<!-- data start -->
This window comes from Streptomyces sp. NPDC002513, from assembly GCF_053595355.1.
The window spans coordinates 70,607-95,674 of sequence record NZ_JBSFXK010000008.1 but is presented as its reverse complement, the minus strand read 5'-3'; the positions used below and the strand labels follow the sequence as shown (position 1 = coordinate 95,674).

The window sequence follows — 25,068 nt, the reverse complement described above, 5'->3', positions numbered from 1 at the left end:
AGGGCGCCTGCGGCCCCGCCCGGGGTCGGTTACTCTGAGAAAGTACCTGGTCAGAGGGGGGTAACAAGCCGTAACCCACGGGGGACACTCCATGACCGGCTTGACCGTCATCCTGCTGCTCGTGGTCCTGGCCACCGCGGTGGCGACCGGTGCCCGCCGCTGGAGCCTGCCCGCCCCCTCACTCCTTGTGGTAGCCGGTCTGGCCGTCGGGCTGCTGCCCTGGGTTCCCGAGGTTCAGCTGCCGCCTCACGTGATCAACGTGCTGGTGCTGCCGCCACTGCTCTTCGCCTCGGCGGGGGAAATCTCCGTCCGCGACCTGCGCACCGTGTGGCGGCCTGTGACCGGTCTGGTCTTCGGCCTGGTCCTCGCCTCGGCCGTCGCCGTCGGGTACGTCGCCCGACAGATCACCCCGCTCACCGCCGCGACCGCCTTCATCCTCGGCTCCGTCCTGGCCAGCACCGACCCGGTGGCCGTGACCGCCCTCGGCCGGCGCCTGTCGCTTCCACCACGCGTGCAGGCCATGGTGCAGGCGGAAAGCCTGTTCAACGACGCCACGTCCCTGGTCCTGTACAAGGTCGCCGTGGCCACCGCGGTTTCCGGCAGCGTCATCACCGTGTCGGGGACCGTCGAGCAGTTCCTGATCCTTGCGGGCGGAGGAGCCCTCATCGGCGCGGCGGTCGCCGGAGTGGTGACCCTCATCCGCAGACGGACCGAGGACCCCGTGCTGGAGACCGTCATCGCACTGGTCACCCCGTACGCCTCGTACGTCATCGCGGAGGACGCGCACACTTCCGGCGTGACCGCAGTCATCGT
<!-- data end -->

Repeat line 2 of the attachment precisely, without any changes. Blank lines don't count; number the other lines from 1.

The window spans coordinates 70,607-95,674 of sequence record NZ_JBSFXK010000008.1 but is presented as its reverse complement, the minus strand read 5'-3'; the positions used below and the strand labels follow the sequence as shown (position 1 = coordinate 95,674).